|UNITED STATES OF AMERICA,||No. 04-5076
(D.C. No. 01-CV-336-H)
Moore must obtain a COA to pursue this appeal. See 28 U.S.C. § 2253(c)(1)(B). To be entitled to a COA, he must make a "substantial showing of the denial of a constitutional right." Id. § 2253(c)(2). To make this showing, Moore must establish that "reasonable jurists could debate whether (or for that matter, agree that) the petition should have been resolved [by the district court] in a different manner or that the issues presented were adequate to deserve encouragement to proceed further." Slack v. McDaniel, 529 U.S. 473, 483-84 (2000) (quotations omitted). Moore has failed to make that showing. For substantially the reasons relied upon by the district court, therefore, we DENY Moore a COA and DISMISS this appeal.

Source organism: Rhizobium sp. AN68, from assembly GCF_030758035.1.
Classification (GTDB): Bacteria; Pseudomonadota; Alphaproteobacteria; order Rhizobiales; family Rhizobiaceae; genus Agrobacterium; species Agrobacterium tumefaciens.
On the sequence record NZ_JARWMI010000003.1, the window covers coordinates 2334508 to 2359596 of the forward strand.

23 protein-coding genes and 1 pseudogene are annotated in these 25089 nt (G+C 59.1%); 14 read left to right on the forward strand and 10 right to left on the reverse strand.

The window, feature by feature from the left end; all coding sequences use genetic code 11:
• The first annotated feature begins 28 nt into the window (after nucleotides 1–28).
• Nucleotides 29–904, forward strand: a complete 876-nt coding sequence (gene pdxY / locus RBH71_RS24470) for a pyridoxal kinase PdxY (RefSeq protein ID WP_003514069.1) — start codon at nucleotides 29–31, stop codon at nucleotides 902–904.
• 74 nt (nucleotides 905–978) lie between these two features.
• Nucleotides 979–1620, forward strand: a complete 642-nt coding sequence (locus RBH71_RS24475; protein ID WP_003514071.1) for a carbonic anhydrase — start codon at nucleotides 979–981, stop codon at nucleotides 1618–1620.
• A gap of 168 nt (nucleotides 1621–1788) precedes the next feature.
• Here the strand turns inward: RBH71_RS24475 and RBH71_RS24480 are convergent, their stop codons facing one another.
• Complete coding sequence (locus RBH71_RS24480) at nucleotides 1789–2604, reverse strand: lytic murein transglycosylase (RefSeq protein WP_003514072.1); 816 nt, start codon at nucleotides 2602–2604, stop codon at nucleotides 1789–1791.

ENTERED FOR THE COURT
David M. Ebel
1. Moore now argues that Blakely v. Washington, 124 S. Ct. 2531 (2004), supports this claim for relief. The Supreme Court decided Blakely just after the district court denied Moore § 2255 relief. Because Moore's Blakely argument was not before the district court when it considered his § 2255 motion, we will not address it here. See United States v. Mora, 293 F.3d 1213, 1218 (10th Cir. 2002) (noting, in § 2255 proceeding, that appellate court ordinarily does not consider issues raised for first time on appeal).
2. In his § 2255 motion, Moore asserted additional claims, alleging his trial counsel was ineffective for failing to object to consecutive sentences for two of Moore's 18 U.S.C. § 924(c) convictions, the indictment's failing to specify whether Moore was charged under 18 U.S.C. § 2(a) or § 2(b), the government's withholding evidence, a government's witness's perjured testimony, and the government's failing to prove that the banks that were robbed were federally insured. Moore further alleged that the government falsified evidence it presented against him. Moore, however, does not reassert these claims now on appeal.